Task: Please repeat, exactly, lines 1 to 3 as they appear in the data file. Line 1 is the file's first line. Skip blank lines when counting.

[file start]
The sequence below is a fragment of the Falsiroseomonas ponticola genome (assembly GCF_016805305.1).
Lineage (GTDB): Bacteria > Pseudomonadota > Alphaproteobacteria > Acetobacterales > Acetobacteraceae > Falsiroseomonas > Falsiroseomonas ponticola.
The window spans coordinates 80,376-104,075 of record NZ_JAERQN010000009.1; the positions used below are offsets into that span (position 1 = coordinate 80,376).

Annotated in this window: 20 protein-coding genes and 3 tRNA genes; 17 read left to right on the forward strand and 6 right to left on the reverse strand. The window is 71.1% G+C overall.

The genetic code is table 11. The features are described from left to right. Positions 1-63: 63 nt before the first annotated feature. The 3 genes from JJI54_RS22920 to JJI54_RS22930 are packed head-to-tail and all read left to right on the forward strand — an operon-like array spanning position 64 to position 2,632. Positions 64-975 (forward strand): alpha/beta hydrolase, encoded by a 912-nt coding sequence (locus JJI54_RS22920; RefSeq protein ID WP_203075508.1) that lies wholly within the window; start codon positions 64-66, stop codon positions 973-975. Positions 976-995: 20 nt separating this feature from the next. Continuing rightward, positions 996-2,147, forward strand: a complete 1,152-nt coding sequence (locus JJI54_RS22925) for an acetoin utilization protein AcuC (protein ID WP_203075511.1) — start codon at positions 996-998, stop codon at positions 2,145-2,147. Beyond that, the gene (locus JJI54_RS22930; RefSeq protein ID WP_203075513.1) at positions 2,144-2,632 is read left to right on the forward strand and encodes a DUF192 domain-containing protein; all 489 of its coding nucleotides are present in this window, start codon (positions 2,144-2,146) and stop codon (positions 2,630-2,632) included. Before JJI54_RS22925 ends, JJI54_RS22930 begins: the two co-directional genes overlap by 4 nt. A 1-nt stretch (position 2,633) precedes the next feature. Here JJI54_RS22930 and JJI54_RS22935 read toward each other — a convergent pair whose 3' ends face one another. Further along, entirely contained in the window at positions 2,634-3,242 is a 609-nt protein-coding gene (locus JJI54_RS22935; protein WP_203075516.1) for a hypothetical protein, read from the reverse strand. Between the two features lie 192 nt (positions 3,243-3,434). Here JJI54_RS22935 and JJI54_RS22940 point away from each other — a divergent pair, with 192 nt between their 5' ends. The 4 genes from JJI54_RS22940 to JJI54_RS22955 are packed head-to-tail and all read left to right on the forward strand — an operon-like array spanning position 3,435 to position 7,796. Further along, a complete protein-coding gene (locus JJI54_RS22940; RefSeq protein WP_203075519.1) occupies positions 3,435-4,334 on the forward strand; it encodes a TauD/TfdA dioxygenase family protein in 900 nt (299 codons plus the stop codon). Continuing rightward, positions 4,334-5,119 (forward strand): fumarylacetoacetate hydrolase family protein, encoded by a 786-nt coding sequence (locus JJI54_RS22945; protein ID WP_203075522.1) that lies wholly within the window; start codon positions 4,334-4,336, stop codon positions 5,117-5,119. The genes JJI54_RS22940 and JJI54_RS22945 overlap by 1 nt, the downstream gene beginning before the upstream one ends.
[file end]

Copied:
The sequence below is a fragment of the Falsiroseomonas ponticola genome (assembly GCF_016805305.1).
Lineage (GTDB): Bacteria > Pseudomonadota > Alphaproteobacteria > Acetobacterales > Acetobacteraceae > Falsiroseomonas > Falsiroseomonas ponticola.
The window spans coordinates 80,376-104,075 of record NZ_JAERQN010000009.1; the positions used below are offsets into that span (position 1 = coordinate 80,376).